One Year After Maria, Puerto Rico’s Energy Future Still in Limbo

This weekend, as the anniversary of Hurricane Maria approached, over 30,000 Puerto Ricans were once again left temporarily in the dark by an electrical fault .

The outage reminded residents of the crippling outages that lasted for months — outages that are one storm away. Thursday marks one-year since Maria made landfall in Puerto Rico. Since then, Puerto Ricans have coped with months of power outages, suffered through federal inaction and mourned thousands of deaths.

Much of the recovery is only beginning.

In the second year of the crisis, questions linger about the structure of the electricity system and frustrations persist about local versus federal control over decisions. While policymakers try to find answers, private interests have moved on their own schedule — covering the island in solar and storage systems.

“The poles that were bad were fixed, and the cables were repaired. But the system needs to be transformed to be more resilient,” said Tomás Torres Placa, executive director at Puerto Rico’s Institute of Competitiveness and Economic Sustainability. “That’s where we’re at.”

A question of resilience

No one disagrees that the grid system needs to be more resilient. But there's little agreement on what resilience means — or who gets to define it.

Julia Hamm, CEO at the Smart Power Electric Alliance (SEPA), said “the vision at the highest level” for the energy system crystallized early in 2018.

“What is still in development, I think, are the specifics of what the system will look like in order to deliver on that vision,” Hamm said.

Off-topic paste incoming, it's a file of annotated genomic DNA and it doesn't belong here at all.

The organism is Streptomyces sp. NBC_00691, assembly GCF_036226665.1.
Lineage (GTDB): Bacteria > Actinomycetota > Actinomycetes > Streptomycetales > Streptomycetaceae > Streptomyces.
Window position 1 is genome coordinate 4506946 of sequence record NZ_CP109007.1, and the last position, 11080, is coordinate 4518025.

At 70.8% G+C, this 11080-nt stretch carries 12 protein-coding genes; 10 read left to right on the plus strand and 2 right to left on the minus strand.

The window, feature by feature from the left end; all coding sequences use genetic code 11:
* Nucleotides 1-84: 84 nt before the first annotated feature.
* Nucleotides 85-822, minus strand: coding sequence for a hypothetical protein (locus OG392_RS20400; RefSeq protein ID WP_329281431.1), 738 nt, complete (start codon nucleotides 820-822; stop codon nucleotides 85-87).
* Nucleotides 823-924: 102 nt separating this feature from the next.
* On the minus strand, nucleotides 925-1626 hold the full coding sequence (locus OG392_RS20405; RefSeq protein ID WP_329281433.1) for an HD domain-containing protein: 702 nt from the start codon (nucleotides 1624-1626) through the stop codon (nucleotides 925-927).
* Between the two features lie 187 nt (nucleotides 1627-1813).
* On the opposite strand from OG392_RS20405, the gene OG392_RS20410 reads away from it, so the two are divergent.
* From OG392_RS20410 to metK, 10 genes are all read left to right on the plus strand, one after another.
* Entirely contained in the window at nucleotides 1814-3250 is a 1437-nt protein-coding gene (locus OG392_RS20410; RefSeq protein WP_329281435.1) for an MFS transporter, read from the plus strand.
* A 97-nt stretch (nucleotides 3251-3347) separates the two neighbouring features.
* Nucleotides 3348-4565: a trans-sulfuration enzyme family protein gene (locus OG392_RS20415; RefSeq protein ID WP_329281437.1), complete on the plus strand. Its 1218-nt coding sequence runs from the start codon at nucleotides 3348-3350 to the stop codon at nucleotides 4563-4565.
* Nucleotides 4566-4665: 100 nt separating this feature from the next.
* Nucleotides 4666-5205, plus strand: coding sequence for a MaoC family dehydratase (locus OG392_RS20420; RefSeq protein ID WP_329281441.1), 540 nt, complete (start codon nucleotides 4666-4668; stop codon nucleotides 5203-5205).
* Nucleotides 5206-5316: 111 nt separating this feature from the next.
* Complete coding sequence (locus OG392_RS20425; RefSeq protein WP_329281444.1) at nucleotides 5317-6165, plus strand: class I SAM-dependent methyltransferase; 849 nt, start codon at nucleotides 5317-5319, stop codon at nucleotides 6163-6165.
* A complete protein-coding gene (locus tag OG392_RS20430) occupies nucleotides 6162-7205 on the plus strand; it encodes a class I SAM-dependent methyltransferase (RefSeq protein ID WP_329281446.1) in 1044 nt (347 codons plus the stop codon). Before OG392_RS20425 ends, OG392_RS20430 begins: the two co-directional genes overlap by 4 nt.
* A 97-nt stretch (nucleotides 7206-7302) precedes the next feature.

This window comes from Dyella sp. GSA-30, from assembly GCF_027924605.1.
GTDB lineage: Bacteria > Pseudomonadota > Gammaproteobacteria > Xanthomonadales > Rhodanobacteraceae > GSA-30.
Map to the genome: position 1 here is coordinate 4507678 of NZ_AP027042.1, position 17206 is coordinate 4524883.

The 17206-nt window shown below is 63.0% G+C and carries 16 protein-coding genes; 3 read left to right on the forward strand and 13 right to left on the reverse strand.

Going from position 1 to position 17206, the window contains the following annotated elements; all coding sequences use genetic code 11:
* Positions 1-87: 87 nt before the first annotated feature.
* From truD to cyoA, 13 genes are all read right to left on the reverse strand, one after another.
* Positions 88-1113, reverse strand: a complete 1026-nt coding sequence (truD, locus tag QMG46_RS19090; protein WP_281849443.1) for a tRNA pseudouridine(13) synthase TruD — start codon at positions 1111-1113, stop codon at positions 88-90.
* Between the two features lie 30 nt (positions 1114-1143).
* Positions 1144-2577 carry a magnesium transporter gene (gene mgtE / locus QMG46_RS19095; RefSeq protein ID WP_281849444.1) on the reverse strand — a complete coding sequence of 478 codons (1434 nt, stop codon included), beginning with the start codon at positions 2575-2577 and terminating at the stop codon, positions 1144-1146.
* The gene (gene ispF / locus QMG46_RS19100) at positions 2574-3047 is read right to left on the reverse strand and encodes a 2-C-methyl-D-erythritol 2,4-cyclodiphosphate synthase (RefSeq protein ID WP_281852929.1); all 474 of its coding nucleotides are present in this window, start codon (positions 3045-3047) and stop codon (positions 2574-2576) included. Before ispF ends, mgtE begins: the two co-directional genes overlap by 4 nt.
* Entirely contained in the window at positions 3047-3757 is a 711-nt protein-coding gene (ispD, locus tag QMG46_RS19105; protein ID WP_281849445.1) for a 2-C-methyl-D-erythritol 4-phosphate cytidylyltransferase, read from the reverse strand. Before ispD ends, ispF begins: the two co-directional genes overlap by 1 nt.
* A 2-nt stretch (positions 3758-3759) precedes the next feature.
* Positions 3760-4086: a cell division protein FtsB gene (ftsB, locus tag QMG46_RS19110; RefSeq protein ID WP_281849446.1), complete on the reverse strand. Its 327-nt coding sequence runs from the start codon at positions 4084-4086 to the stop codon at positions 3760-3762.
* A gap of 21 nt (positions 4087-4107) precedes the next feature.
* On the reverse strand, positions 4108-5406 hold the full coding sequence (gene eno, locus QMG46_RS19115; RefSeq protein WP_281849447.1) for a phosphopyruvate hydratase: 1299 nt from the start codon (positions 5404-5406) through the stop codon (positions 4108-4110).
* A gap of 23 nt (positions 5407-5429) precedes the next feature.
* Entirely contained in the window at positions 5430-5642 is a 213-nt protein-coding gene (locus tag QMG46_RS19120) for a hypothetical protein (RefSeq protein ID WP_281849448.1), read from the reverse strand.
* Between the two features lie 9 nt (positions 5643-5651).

Those specifics vary based on who you ask.

In a draft Integrated Resource Plan ( IRP ) prepared by Siemens and submitted to the island’s energy bureau in August, the utility suggested only 18 percent renewables, including distributed generation, was achievable by 2035. Its recommended portfolio included several new combined cycle gas units in addition to 1,065 megawatts of renewable energy.

Meanwhile, Torres Placa’s group is working on a report with the Rocky Mountain Institute that calls for a 50 percent renewable portfolio standard by 2035, and a system relying entirely on renewables by 2050.

and biodiesel), water (hydropower), wind and solar. Except for hydropower, they are all derived from the sun.

SEPA's Hamm, who also serves on the utility’s Transformation Advisory Council, has advocated for a system that uses distributed clean energy. And Republican members of Congress have repeatedly suggested Puerto Rico might be better served by investing in natural gas infrastructure.

The National Institute of Island Energy and Sustainability (INESI), a group of University of Puerto Rico professors that advocates for an interdisciplinary approach to energy issues, has pushed for community-based generation. However, they believe that local collaboration is being neglected by mainland stakeholders. Cecilio Ortiz García, who helps lead INESI, said the island’s academics have found it difficult to gain access to transformation discussions, even informally.

“The physical and technical parts of the system were brought down, but the particular characteristics of our energy governance haven’t changed much. The hurricane didn’t bring those down,” said Ortiz García. “Figuring out where and when to insert yourself, it’s a full-time job. Academia is trying to do its best.”

The differing, and at times conflicting views, have bogged down planning through the transformation. Some see that changing.

"Cooperation has improved," said Hamm. "I don't know that tensions can every be fully eliminated, but they certainly seem to have lessened."

Others are less convinced.

"It's out of our hands," said Marla Pérez Lugo, an environmental sociologist at UPR-Mayagüez and another leader of INESI.

Approaching implementation

The finalized Integrated Resource Plan is expected in just over a week, on September 28. Hamm said the release of that document, and the energy bureau's response, should bring clarity on next steps for structuring the system.